So, as the ball is thrown harder against the window, it takes greater and greater force to stop the ball, causing greater and greater bending in the window. Once the force is great enough, the window breaks and the ball continues on its way at a slower speed due to the force of the window.

Now imagine, instead of a single window pane, there is a large stack of window panes in the way of the baseball. The baseball will break through a certain number of windows until it slows down enough for one window deep in the stack to stop it. What does each window do? When the ball makes contact, the window bends in response until it reaches it's breaking point, applying a force to the ball over a certain distance. This means that each broken window does work on the ball, which means the ball does some amount of work (force over a distance) to break the window. If the windows are identical copies, each will take the same amount of work to break, and the amount of damage is the number of windows broken, which is the amount of work done on the windows, which must be equal to the kinetic energy of the ball.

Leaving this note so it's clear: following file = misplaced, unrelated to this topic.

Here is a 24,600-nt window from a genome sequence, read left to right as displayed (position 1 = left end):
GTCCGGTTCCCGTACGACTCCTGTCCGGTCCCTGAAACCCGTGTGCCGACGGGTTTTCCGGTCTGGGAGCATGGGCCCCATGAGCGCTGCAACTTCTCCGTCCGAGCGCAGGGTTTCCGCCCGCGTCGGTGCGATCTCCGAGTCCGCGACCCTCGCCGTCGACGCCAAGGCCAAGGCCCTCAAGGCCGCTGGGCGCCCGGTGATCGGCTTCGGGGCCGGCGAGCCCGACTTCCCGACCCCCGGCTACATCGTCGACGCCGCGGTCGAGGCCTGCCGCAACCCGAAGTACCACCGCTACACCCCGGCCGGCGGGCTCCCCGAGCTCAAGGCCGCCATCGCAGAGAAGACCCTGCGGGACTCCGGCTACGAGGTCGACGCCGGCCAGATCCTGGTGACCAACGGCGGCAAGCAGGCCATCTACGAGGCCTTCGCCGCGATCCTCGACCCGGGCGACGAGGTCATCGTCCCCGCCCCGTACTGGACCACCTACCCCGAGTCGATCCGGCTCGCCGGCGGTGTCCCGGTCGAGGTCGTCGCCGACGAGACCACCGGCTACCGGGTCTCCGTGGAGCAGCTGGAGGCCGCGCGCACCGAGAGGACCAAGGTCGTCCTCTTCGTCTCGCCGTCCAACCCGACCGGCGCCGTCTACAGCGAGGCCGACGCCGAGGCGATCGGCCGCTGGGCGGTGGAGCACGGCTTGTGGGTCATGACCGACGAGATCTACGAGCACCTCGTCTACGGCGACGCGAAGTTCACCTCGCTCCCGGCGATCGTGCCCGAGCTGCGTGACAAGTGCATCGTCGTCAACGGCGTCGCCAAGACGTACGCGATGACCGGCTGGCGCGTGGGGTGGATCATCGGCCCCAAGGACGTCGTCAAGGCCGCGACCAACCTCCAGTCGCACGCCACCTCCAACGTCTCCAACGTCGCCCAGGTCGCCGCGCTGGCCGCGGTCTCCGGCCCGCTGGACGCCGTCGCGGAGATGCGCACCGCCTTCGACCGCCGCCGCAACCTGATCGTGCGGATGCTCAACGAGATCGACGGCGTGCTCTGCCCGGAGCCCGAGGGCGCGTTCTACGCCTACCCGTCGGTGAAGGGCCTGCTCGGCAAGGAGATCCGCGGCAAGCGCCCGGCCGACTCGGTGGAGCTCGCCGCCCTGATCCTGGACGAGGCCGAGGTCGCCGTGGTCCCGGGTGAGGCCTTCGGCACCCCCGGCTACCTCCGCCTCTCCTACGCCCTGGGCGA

Momentum doesn't matter because it doesn't matter how much time a ball pushes against a window. You can rest a ball on top of a horizontal pane of glass and nothing will happen, even as the ball applies an unlimited amount of impulse (force times time) to the window. What matters is the distance that the ball deforms the window, which requires a certain amount of force, and exerting a force over a distance is work, i.e., energy.

You can try an experiment for yourself. Get a box of sand and some hunks of clay. You can measure damage by measuring the size of the crater formed when the lumps of clay are dropped onto the sand. You'll need to perform at least 4 drops: 2 where different masses of clay impact with the same kinetic energy and different momenta, and 2 where different masses impact with the same momentum but different kinetic energies. One of these pairs of drops should make similarly sized holes and the other pair should make different sized holes.